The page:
It’s Hard to Catch a Break: The Severe Lack of Break and Rest Times in Nursing
I think we can all agree that dedicated periods of rest are important for everyone – no matter what industry you’re in. It allows you time to unwind, destress, refresh, and nourish your body; Unfortunately, not everyone is allowed this ultra-important moment to step away – especially nurses.
In a line of work as demanding as nursing, and with decent and effective patient care relying on the readiness of nurses, regular break times should be prioritized; Unfortunately, they’re often not. For nurses, it’s hard to catch a break, and the severe lack of break and rest times in nursing can prove problematic. Below, we’ll take a look at how this problem can affect nurses, patients, and the medical industry and how it’s being addressed.
What the Law Says
Let’s begin with what Federal law mandates currently regarding breaks and meal periods – Essentially, nothing. Including bathroom breaks. Here’s what the Department of Labor website states:
“Federal law does not require lunch or coffee breaks. However, when employers do offer short breaks (usually lasting about 5 to 20 minutes), federal law considers the breaks as compensable work hours that would be included in the sum of hours worked during the workweek and considered in determining if overtime was worked. Unauthorized extensions of authorized work breaks need not be counted as hours worked when the employer has expressly and unambiguously communicated to the employee that the authorized break may only last for a specific length of time, that any extension of the break is contrary to the employer’s rules, and any extension of the break will be punished.
Bona fide meal periods (typically lasting at least 30 minutes) serve a different purpose than coffee or snack breaks and, thus, are not work time and are not compensable.”
Now, this isn’t to say that states don’t independently feature their own laws and regulations on break times. The problem here is only nine states currently require rest breaks by employers: Washington, Kentucky, California, Colorado, Oregon, Nevada, Minnesota, Vermont, and Illinois. Astoundingly, only twenty states have regulations in place requiring lunchtimes.
The Effect Missed Break Time Has on Nurses, Patients, and the Medical Industry
By definition, the role of a nurse is essential to patient care and often harshly unpredictable. This means nurses are often left with no choice but to prioritize the needs of their patients over their own self-care. While a lack of rest periods is sure to negatively affect workers in any industry, it takes a different toll in the nursing industry (where shifts can easily last up to 12 hours) – and not just on nurses. When nursing staff are tired and overworked it creates a ripple effect that can cause problems for everyone involved. Here’s how:
● Patient care suffers, which can lead to an increase in complications and death that were otherwise avoidable.
The NCBI states “The hours worked by registered nurses (RNs) are of particular concern since they provide the bulk of direct inpatient hospital care; moreover, studies have demonstrated that the care provided by RNs is vital for maintaining the well-being of hospitalized patients (Aiken et al., 2002; Kovner and Jones, 2002; Needleman et al., 2001). RNs must be alert enough to provide safe care for their patients and to recognize potentially dangerous errors in medication orders. Most previous studies evaluating medical errors took place in environments where nurses had obtained adequate amounts of sleep and were not unduly stressed by workloads, subjected to understaffing, or fatigued from working overtime (Cullen et al., 1997).”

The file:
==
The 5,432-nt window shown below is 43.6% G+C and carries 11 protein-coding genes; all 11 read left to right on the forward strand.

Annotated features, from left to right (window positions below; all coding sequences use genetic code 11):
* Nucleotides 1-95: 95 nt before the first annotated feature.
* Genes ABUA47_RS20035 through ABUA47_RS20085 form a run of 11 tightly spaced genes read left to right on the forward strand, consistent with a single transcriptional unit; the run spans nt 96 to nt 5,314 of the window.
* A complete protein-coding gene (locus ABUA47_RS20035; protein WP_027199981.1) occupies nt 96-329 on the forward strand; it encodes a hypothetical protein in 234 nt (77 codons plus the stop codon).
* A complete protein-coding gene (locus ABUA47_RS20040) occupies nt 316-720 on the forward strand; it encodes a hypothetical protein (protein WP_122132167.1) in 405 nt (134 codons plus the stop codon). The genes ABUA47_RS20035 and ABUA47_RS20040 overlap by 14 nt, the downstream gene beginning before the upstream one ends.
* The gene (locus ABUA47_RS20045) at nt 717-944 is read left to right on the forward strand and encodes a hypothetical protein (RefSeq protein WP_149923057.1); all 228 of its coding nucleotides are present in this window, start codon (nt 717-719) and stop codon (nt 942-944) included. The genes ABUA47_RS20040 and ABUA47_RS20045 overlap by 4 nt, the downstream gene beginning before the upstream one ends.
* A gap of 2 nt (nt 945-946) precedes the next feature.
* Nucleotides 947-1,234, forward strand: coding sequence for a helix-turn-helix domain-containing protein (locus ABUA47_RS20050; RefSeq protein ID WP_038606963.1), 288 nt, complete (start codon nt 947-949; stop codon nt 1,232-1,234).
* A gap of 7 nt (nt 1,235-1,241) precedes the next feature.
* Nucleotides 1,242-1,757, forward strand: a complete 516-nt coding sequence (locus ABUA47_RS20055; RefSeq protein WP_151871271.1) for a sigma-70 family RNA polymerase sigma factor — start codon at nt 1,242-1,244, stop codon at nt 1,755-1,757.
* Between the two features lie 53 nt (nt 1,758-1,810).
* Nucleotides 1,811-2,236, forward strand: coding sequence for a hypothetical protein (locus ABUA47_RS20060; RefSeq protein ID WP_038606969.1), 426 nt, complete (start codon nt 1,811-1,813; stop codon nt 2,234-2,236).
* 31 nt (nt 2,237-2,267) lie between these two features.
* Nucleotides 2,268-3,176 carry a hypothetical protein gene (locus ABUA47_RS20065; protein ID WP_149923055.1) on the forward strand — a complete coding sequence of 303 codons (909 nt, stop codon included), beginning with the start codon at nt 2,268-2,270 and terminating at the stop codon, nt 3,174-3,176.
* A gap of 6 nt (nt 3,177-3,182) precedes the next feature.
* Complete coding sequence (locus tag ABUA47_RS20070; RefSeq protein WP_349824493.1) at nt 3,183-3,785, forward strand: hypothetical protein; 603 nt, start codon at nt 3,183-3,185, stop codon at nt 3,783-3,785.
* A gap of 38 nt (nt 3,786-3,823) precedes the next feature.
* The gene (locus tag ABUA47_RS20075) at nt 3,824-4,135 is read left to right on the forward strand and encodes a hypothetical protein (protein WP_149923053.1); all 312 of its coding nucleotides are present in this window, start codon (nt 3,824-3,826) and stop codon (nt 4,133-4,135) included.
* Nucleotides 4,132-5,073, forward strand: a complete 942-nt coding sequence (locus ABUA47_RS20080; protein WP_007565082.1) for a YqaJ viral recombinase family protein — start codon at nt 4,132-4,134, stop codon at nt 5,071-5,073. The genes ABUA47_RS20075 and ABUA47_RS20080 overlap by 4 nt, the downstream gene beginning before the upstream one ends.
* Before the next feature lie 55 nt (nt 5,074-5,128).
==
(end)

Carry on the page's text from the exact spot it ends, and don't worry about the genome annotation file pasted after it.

● Hospitals with overworked doctors, nurses, and medical staff tend to see an increase in patient readmissions, lawsuits, and workers comp claims. In other words, tired nurses equal higher costs.
● Nursing staff who are overworked can lead to an increase in turnover rates for hospitals. This leads to a struggle for retaining regular and adequate patient care.
What You Can Do
While the break situation for nurses can seem bleak, things are slowly improving and there’s always something that can be done to help. Consider the following:
● Familiarize yourself with your state’s laws concerning employee break times. If you feel your employer is not abiding by protections set forth, raise your concerns with a supervisor or manager. You can also seek assistance from a nurse union or local state wage departments.
● Hospital management should make an effort to ensure nurses can successfully take scheduled breaks at least 80% of the time. If this number seems difficult to achieve, consider initiating the buddy system, which pairs nurses together to help with coverage during break times.
● Hospital management should ensure nurses who miss breaks are paid, and alternatively who take breaks are paid. Eliminating the pay factor from the equation can help tremendously with attitudes towards breaks.
● STAT, Why can’t nursest a break?
● RegisteredNurseRN.Com, Nurses Don’t Get Breaks?
● Medscape, Nurses: No Breaks, No Lunch, No Pay — Can Hospitals Get Away With This?
● NCBI, Appendix C Work Hour Regulation in Safety – Sensitive Industries
● Lexis Nexis, States with Pro-Employee Laws: Work Breaks for Employees
● Intelycare, Why Taking Breaks is So Important for Nurses